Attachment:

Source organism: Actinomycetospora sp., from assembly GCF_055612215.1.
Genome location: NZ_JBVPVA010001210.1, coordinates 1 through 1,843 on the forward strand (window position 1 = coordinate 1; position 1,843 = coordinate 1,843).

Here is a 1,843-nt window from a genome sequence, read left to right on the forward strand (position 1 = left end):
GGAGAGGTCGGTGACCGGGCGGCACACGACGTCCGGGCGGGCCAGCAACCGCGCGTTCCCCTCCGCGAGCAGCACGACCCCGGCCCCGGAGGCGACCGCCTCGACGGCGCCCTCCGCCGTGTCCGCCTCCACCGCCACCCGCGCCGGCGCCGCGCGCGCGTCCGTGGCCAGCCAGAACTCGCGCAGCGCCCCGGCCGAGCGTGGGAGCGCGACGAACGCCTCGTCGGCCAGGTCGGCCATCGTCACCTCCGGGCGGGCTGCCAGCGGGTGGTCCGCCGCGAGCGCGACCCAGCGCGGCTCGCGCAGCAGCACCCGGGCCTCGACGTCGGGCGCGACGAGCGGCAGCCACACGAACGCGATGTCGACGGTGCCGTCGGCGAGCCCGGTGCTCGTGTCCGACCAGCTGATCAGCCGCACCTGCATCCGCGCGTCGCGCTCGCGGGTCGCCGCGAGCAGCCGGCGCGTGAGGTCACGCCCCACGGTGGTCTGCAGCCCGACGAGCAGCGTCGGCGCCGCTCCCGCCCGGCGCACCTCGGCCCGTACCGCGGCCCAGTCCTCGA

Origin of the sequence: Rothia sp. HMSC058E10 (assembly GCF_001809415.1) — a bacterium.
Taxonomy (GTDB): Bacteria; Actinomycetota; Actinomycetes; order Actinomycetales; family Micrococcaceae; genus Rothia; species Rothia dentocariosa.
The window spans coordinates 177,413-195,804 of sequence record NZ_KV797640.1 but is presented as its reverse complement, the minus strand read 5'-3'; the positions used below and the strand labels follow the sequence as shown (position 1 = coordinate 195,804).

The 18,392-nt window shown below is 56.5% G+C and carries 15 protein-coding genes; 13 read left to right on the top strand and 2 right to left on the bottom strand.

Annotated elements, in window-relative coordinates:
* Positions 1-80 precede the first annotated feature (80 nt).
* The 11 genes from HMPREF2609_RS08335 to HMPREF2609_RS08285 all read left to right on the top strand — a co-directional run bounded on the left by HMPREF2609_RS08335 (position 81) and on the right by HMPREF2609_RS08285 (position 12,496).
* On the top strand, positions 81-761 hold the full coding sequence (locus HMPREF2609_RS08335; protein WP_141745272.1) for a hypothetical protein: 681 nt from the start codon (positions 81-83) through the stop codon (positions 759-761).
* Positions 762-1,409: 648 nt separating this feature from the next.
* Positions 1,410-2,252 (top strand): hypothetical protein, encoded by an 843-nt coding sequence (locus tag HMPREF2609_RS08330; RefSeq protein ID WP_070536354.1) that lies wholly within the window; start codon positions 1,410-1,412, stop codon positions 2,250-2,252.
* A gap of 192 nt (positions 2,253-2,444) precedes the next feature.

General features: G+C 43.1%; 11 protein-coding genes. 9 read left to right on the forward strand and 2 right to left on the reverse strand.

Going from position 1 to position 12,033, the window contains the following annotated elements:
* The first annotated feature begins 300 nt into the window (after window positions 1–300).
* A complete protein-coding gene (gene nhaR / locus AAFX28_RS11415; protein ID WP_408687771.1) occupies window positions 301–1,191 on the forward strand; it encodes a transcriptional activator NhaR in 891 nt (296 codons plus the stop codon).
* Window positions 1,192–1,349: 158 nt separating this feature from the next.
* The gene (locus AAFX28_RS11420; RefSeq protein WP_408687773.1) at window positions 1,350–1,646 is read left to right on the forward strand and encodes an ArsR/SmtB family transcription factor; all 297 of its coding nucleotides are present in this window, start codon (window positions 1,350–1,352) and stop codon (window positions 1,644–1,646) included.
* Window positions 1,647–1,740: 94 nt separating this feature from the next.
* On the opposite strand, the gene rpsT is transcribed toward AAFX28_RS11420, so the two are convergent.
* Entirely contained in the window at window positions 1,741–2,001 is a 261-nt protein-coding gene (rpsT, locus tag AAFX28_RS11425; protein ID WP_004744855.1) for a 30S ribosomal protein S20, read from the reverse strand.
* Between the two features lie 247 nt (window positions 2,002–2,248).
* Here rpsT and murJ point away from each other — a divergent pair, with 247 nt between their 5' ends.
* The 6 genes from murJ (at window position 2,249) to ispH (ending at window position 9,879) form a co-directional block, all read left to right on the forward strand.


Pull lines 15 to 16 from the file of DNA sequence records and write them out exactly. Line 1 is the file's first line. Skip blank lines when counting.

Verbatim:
* A gap of 192 nt (positions 2,253-2,444) precedes the next feature.

General features: G+C 43.1%; 11 protein-coding genes. 9 read left to right on the forward strand and 2 right to left on the reverse strand.